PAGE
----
Source: www.naturalhealth365.com | Original Post Date: December 17, 2012 –
Did you know a healthy thyroid gland depends on the sound of your voice? It’s true – every time you speak you stimulate your thyroid gland. That’s because of the anatomical relationship between the thyroid and the voice box, or larynx.
Feel your throat and find your Adam’s apple. This is part of your larynx. Just below the Adam’s apple and surrounding your larynx, on both sides like a butterfly, is your thyroid gland.
How to create a healthy thyroid – naturally
This relationship between the thyroid and voice box allows for a new, cost-free and risk-free approach to preventing and treating some types of thyroid disease. The thyroid is responsible for producing the metabolic regulating hormone called thyroxine. The thyroid stores thyroxine in a gel-like substance within the gland.
Mechanical manipulation of the thyroid can release thyroxine into the bloodstream, which is why massage therapists are cautious about massaging the throat.
Thyroxine is a critical hormone that sets the cellular metabolic rate, as a thermostat sets the heat of your house. There are many signs of thyroid imbalance. In general, too much thyroid, called hyperthyroidism, and your cells become over-active. Too little, or hypothyroidism, and you become lethargic.
Can the sound of your voice help balance hormones?
The release of thyroxine from the thyroid is known to be controlled by the brain. There is a classic feedback loop between the hypothalmus and pituitary gland in the brain and the thyroid gland that keeps thyroid levels where they should be. However, there is another mechanism of thyroid release that relates to the voice box. When you make a sound with your voice, your larynx vibrates, providing a gentle massage to the thyroid that surrounds it.
Could this be the reason chanting or just singing is good for the soul?
If you suffer from hypothyroidism – speak your mind.
People who have hypothyroidism may be too quiet, under using their voices and thereby under-stimulating their thyroids. There are many cultural reasons for people not using their voices. For example, e-mail and texting has replaced the phone call; more people are living by themselves and have nobody to talk to; and the community “sing-a-long” has been replaced by professional entertainment.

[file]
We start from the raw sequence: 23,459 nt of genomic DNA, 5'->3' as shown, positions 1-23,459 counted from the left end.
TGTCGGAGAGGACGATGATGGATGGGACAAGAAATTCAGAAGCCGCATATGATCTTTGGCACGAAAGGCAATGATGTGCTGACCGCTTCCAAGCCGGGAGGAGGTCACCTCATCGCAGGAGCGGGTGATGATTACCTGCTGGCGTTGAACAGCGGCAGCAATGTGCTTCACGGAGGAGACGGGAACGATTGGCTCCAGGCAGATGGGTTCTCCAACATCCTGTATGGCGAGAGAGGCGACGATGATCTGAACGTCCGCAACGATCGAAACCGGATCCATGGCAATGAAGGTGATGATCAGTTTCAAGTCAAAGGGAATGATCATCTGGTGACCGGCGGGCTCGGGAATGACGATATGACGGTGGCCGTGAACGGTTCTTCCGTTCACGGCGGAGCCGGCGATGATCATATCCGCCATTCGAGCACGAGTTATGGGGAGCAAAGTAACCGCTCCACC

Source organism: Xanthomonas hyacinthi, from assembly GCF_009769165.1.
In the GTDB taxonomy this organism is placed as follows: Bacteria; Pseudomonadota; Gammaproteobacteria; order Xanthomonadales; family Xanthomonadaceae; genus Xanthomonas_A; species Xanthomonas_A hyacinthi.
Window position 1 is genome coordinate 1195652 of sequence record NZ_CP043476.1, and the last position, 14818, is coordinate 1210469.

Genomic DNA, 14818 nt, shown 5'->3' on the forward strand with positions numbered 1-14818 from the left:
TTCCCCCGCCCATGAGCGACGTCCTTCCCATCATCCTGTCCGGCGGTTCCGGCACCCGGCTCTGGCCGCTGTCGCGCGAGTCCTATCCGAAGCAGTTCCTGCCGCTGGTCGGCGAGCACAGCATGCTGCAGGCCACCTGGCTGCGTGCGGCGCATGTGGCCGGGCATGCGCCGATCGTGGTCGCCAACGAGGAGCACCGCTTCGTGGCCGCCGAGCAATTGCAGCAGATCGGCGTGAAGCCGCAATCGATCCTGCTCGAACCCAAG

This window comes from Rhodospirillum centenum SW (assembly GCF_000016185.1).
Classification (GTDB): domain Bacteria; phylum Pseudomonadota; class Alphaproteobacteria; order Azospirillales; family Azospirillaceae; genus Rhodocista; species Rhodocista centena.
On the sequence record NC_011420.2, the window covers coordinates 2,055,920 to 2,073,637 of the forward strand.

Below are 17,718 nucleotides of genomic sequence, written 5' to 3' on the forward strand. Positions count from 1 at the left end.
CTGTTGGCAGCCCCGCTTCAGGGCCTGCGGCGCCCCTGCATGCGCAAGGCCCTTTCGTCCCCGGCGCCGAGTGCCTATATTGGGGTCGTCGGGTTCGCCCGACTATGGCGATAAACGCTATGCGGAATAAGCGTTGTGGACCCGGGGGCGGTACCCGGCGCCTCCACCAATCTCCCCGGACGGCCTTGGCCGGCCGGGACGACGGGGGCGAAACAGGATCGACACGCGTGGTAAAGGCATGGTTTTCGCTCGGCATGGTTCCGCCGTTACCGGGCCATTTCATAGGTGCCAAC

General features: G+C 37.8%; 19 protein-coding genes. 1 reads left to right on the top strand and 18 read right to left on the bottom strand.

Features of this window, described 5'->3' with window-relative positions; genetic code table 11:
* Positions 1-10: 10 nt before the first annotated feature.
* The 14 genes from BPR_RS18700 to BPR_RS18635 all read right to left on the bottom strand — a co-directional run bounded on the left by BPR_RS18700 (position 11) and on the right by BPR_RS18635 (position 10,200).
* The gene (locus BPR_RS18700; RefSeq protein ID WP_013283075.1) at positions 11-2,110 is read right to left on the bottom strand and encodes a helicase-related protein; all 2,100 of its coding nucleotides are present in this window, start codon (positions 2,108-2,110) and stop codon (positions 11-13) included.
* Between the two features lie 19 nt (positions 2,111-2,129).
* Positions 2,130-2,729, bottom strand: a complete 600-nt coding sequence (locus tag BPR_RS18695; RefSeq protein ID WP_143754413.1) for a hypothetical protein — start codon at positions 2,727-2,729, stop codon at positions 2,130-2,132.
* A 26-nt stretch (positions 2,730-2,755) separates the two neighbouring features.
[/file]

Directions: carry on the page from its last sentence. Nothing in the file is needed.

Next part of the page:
Interestingly, children who are born as deaf mutes usually develop hypothyroidism by the time they reach puberty. They don’t use their voices.
We have also discovered that people who have taken oaths of silence, such as nuns, also experience low thyroid function.
How does anger threaten thyroid health?
Excessive yelling can over-vibrate and over-stimulate the thyroid, resulting in hyperthyroidism. Stress is a known risk factor for hyperthyroidism, and people often yell when stressed. Of course, people tend to raise their voice over loud music, too.
In fact, vibration of the thyroid from the loud music, especially low frequencies, may also cause damage to the thyroid tissue and result in excessive release of thyroid hormone. Thyroid damage has been associated with occupational noise.
Of course, there are other things that can affect your thyroid, such as improper levels of iodine and radiation poisoning. A gland that serves a central role in maintaining metabolic functions would be expected to have numerous influences, checks and balances. An extreme in one factor can be compensated by the others.
We now realize that the voice is one of these thyroid factors.
Western medicine fails to understand how to properly treat thyroid disorders.
This role of the voice in regulating thyroid function is not yet recognized by mainstream medicine. There are billions of dollars made each year treating thyroid disease, which results in people being on lifetime thyroid medication. There is too much profit in treating this disease to look into non-medical solutions.
Here is a “self study” for you to try. If you have hypothyroidism, or suspect you do, try singing, humming, reading out loud, or just talking more. Do this daily, for several hours. This will also help you breathe deeply, which is good for you in any case. Focus on trying to vibrate your throat with your sounds.
Conversely, if you have hyperthyroidism, try not using your voice as much. Stop yelling! But you may also want to deep breathe, except don’t vocalize when exhaling.
None of this can hurt you, and within a month or two you should be feeling a difference. If possible, try this before allowing the doctor to destroy your thyroid and put you on lifetime medication.
We would love to hear the positive results of this experiment. Please feel free to post your results – below.
About the Author
Sydney Ross Singer is a world-renown medical anthropologist, author, and director of the Institute for the Study of Culturogenic Disease, located in Hawaii. A pioneer in the field of applied medical anthropology, Sydney, along with his wife and co-author, Soma Grismaijer have written numerous groundbreaking books that provide new theories, research, and revelations on disease causation and prevention, including the internationally acclaimed books, Dressed To Kil. For more information – visit: SelfStudyCenter.org and KillerCulture.com.